Warning: this rambles a lot.
I was surprised about when I wanted to be explicit and when I didn't when writing Days of Becoming
. The hottest and most explicit scenes were definitely those at the beginnings of relationships (either Bobby/Lance or Bobby/John). And as Bobby and John were working through the first winter of being together, I got them into interesting and explicit situations. I think I needed the reality of the newness of sex to be on the page. There is this big jump from the imaginings of sex to its mechanics, and in the mechanics you can play with the abandon, the awkwardness, the new language of physical communication — all those levels. I'm reminded of Bobby figuring out how give a blowjob and also the first time he really looks at someone's asshole, but also the guilt/excitement of shooting cum on the clean towels in the linen closet.
You'll notice, however, that the sex became more "off the page" later. There is a lot of sexual tension in the hotel room in San Fran, but the sex (or at least its description) is more perfunctory. The last sex scene of the book is dialogue-only and ends with the request to be fucked. I'm not entirely sure why this is. There is a more explicit draft of that last scene, and it didn't work as well. Maybe because we already know how they insert tab A in slot B.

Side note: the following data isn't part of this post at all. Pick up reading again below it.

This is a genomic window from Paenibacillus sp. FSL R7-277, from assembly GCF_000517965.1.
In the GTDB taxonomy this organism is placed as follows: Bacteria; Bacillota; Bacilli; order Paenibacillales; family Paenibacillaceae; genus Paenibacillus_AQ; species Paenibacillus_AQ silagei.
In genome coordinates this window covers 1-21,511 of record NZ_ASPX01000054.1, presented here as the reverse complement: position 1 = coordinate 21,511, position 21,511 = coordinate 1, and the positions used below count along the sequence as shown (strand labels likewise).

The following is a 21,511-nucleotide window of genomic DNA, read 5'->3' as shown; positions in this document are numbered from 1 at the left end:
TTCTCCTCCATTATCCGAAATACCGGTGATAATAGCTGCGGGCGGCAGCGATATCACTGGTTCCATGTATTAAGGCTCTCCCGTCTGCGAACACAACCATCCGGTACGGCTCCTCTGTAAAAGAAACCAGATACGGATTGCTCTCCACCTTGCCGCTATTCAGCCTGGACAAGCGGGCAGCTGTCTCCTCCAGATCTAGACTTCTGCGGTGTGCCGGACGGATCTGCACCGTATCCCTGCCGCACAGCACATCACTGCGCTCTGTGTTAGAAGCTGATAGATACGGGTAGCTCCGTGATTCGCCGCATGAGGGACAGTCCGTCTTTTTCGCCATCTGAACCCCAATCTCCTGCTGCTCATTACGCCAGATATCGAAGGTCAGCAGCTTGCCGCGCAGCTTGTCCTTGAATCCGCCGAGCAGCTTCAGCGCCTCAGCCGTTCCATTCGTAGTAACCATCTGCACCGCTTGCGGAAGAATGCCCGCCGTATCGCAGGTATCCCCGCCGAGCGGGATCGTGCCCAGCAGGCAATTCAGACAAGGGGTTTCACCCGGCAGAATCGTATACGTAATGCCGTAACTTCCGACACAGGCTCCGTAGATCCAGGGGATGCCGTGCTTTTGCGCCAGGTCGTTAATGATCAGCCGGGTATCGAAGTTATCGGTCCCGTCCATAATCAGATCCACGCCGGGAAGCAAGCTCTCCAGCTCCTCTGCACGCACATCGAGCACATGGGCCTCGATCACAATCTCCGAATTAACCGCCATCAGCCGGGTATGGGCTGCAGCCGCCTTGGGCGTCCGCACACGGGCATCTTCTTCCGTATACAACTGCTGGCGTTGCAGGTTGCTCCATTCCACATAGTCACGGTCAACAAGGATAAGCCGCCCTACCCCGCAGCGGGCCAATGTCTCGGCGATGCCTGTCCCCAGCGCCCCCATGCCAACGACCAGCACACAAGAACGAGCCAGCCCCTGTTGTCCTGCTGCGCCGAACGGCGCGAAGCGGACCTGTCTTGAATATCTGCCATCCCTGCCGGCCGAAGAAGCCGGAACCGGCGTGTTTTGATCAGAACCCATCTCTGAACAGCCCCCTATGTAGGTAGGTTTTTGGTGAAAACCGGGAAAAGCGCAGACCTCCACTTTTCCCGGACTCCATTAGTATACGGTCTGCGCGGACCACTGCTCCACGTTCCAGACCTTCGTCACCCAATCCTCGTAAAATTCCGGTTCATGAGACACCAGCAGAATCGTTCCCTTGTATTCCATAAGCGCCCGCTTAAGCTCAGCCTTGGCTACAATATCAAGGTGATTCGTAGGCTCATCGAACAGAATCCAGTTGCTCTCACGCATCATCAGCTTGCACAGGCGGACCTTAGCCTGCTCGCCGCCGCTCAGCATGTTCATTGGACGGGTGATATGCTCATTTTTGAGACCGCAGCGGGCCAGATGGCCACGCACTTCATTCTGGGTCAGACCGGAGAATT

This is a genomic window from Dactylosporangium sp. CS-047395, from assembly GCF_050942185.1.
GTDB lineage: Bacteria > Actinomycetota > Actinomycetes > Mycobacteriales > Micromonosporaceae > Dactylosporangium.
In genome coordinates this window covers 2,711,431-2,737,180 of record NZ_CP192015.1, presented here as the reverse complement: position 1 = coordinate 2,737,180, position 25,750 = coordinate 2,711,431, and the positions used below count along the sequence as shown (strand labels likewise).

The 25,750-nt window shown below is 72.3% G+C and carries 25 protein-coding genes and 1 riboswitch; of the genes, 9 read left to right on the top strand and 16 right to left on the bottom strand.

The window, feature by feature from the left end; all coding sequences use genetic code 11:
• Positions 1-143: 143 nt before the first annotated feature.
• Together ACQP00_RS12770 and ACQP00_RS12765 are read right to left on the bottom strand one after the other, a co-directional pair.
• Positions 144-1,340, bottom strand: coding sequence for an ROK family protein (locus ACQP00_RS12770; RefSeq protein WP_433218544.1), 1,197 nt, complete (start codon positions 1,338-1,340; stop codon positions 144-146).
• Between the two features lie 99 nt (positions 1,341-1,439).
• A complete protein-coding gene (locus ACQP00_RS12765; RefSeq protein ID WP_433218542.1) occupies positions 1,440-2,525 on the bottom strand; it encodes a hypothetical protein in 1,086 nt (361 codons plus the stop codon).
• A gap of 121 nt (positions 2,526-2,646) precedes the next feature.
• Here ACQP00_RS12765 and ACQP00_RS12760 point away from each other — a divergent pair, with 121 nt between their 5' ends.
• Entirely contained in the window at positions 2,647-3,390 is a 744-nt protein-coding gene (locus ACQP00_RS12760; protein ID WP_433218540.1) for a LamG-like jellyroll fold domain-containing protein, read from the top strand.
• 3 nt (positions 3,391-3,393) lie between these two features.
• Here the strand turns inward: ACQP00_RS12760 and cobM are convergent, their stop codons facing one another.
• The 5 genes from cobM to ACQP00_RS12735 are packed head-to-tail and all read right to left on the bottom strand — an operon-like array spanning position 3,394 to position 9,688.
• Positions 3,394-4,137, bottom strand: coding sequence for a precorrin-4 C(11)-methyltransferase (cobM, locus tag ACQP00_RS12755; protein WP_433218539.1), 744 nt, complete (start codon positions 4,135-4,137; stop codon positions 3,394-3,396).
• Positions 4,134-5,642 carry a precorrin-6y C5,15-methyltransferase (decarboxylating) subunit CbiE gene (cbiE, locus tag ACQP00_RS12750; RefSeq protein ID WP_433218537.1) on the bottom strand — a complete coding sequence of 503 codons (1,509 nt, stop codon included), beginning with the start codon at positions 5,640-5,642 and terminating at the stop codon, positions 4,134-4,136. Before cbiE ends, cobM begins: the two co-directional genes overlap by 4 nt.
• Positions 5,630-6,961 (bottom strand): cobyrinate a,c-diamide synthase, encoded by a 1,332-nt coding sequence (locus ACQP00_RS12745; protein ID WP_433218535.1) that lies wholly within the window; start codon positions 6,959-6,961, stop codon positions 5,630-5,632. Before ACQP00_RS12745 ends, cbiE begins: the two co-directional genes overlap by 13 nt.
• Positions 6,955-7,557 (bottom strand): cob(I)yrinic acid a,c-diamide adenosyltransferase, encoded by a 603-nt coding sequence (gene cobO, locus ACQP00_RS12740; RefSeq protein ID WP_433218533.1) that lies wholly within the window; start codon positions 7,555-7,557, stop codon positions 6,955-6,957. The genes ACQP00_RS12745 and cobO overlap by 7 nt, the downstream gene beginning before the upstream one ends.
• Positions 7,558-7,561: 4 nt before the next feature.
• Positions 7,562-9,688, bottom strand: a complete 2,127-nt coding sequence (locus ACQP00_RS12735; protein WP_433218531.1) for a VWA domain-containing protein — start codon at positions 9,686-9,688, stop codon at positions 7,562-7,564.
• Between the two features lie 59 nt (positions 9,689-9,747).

And violence... hmm. I like writing action. I think I realized during the scene at the Turcott clinic that the subjective experience of action would be one of chaos and that the difference between a seasoned vet and a rookie would be how well he/she can sort out patterns within the chaos. From there, it was like writing a comic book action scene, but from inside one character's reality rather than with the objective frame of the panel or camera. Powers, debris, screams — all fun to manage.
Truly, the most violent scenes are really ones about fear — I'm thinking of Mike about to die at the hands of Friend of Humanity in the gym at his hs, and Bobby being dragged to the punishment rooms in the camp. In those scenes, the emotional violence is pitched high. In the latter, as with some of my sex scenes, that was more important than actually seeing the acts.